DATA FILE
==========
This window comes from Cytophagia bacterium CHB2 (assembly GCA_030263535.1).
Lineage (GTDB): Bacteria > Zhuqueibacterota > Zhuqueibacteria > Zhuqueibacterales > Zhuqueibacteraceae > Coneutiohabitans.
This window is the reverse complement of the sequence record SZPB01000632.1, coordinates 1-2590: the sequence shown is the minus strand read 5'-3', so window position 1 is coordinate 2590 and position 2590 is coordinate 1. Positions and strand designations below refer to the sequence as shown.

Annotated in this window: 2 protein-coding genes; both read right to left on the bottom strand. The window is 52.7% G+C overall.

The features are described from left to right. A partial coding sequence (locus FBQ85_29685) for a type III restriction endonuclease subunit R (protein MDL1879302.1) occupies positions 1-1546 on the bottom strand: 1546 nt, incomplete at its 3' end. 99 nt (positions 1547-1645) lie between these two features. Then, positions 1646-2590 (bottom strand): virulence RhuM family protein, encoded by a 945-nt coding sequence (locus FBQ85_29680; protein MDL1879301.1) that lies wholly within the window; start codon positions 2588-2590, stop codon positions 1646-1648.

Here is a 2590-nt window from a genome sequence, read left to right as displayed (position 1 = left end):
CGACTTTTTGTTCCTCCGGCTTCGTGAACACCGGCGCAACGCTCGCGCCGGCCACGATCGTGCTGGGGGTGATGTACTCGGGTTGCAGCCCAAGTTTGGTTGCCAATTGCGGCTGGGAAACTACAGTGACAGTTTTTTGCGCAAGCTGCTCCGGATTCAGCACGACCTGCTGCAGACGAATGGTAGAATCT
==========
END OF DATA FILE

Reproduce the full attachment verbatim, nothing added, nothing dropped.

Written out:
This window comes from Cytophagia bacterium CHB2 (assembly GCA_030263535.1).
Lineage (GTDB): Bacteria > Zhuqueibacterota > Zhuqueibacteria > Zhuqueibacterales > Zhuqueibacteraceae > Coneutiohabitans.
This window is the reverse complement of the sequence record SZPB01000632.1, coordinates 1-2590: the sequence shown is the minus strand read 5'-3', so window position 1 is coordinate 2590 and position 2590 is coordinate 1. Positions and strand designations below refer to the sequence as shown.

Annotated in this window: 2 protein-coding genes; both read right to left on the bottom strand. The window is 52.7% G+C overall.

The features are described from left to right. A partial coding sequence (locus FBQ85_29685) for a type III restriction endonuclease subunit R (protein MDL1879302.1) occupies positions 1-1546 on the bottom strand: 1546 nt, incomplete at its 3' end. 99 nt (positions 1547-1645) lie between these two features. Then, positions 1646-2590 (bottom strand): virulence RhuM family protein, encoded by a 945-nt coding sequence (locus FBQ85_29680; protein MDL1879301.1) that lies wholly within the window; start codon positions 2588-2590, stop codon positions 1646-1648.

Here is a 2590-nt window from a genome sequence, read left to right as displayed (position 1 = left end):
CGACTTTTTGTTCCTCCGGCTTCGTGAACACCGGCGCAACGCTCGCGCCGGCCACGATCGTGCTGGGGGTGATGTACTCGGGTTGCAGCCCAAGTTTGGTTGCCAATTGCGGCTGGGAAACTACAGTGACAGTTTTTTGCGCAAGCTGCTCCGGATTCAGCACGACCTGCTGCAGACGAATGGTAGAATCT